As of March 1, approximately, John Rigby & Co. was acquired by Blaser of Germany, lock, stock and barrel. All connections with its raft of American owners and investors have been severed, and Rigby itself is being moved back to London.
Here’s how it will work: Rigby will become one of the group of gunmaking names owned by Blaser, which includes J.P. Sauer and Mauser. While those companies and their production facilities are located in the town of Isny, in Bavaria, Rigby will have a small custom shop in London.
Blaser is in the process of building a new factory just for Mauser, in the Blaser complex, and there they will begin making genuine Mauser 98 actions. Mauser will supply barreled actions to Rigby in London, where they will be stocked, proofed and finished.
Marc Newton and Patricia Pugh will run the London operation.
Bernhard Knöbel, CEO of Blaser, said last week his company intends to return Rigby to its roots, producing fine hunting rifles in traditional patterns. This will include both bolt-action rifles and, eventually, double rifles. As of right now, there are no plans to produce double shotguns, but given Blaser’s manufacturing capabilities, anything is possible.
“The real Rigby rifles from a hundred years ago were not overly fancy,” Knöbel said, “They were first-quality hunting rifles, made to be used. Mauser supplied the barreled actions, and Rigby finished them to their own high standards. We are going back to that method.”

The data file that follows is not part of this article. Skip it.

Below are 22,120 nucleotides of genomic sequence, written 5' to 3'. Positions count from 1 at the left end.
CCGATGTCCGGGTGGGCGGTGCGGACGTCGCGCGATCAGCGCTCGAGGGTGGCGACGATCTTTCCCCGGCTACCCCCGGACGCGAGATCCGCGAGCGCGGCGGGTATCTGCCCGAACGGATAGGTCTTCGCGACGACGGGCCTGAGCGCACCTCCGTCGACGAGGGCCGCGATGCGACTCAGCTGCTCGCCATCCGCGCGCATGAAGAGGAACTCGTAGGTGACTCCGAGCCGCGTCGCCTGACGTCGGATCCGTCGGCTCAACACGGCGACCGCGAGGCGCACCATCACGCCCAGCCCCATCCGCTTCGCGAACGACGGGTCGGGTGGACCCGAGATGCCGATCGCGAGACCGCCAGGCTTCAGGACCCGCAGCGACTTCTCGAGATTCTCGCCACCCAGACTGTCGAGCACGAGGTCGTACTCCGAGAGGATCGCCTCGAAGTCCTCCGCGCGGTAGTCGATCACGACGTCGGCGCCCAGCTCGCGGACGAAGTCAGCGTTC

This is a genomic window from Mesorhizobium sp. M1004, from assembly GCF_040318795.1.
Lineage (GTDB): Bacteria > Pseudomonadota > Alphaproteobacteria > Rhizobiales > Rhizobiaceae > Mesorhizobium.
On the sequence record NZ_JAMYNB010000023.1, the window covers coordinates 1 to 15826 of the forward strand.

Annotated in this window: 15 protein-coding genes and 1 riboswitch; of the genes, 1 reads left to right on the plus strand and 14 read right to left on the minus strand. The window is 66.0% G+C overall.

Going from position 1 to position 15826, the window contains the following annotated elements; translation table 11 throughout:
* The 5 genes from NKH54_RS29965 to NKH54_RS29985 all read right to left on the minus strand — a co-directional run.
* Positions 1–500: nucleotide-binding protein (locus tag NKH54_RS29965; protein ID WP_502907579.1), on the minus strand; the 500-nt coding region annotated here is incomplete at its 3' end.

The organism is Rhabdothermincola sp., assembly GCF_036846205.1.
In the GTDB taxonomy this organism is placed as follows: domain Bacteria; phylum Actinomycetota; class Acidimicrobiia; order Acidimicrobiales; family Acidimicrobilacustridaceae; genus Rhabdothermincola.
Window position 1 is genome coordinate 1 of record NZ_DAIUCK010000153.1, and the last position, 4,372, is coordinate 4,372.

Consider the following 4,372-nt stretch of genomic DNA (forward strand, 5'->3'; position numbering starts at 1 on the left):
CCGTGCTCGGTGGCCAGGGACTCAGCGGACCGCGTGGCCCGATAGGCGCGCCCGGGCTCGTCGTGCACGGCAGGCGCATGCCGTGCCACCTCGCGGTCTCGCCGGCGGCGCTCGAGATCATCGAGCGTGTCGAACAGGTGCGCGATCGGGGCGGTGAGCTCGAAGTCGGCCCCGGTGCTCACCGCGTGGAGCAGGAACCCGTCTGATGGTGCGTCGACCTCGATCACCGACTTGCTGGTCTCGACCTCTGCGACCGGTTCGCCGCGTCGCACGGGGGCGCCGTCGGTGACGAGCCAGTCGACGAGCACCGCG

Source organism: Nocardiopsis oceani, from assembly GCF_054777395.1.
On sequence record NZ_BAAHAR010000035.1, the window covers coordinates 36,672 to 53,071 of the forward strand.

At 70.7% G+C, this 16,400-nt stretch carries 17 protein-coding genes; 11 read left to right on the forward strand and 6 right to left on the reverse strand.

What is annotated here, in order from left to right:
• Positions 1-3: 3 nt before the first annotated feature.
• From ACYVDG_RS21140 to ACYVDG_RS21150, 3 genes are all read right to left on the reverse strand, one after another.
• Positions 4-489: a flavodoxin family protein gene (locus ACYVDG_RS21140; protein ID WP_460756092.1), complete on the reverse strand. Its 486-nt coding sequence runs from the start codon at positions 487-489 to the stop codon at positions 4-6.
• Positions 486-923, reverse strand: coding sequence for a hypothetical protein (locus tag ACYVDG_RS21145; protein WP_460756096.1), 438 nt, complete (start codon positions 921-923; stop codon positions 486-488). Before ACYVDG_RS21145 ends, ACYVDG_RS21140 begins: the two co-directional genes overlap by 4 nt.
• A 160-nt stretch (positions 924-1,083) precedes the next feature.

Marc Newton, the new director of Rigby in London, told me they hope eventually to be able to make both the trademark Rigby/Bissell rising-bite sidelock double rifle, and also the Rigby boxlock rifle based on the long-bar W&C Scott frame with a doll’s head third bite.
The Blaser acquisition includes the company’s 82 volumes of original records as well as an assortment of company memorabilia from two centuries of gunmaking. This will be housed at the new operation in London.
Blaser is a relatively young company in gunmaking terms, founded in 1956 to produce a range of innovative new designs in rifles. It has grown to become one of the world’s foremost riflemakers, producing everything from single-shots to doubles to a variety of bolt-actions, as well as a superb over-and-under shotgun, in an ultra-modern facility in Bavaria.
Its subsidiary, Blaser USA, based in San Antonio, Texas, serves the American market, providing full-time gun servicing as well as warehousing and sales. In other words, this is a substantial company with the resources to back its products. Not that they need much backing: Every Blaser product I’ve used has been beautifully made and functionally perfect.
However, Blaser also has long experience with the hand-made, custom side of the rifle business, operating a custom shop at Isny with an extensive stock of fine walnut blanks, engraving capability, and qualified gunmakers who can create unique pieces. So they are not going into the Rigby venture with any illusions about what’s required to make it work.
It will be a while until we see the first new Rigby/Mauser rifle. Although the site is selected and the plans are in place, ground will not be broken for the new factory for a few weeks yet, and it will be some months after completion before the first action emerges from the CNC. However, Blaser has as firm a grasp of manufacturing processes as it does of rifle design, and they are not going to let any grass grow under their feet.
Both Bernhard Knöbel and Marc Newton were reluctant to offer any specific dates–honesty that is refreshing in itself–but it will be measured in months, not years.
It’s difficult to say which is the better news–the acquisition of Rigby and its restoration as a London company, or Mauser once again making real 98 actions.– Terry Wieland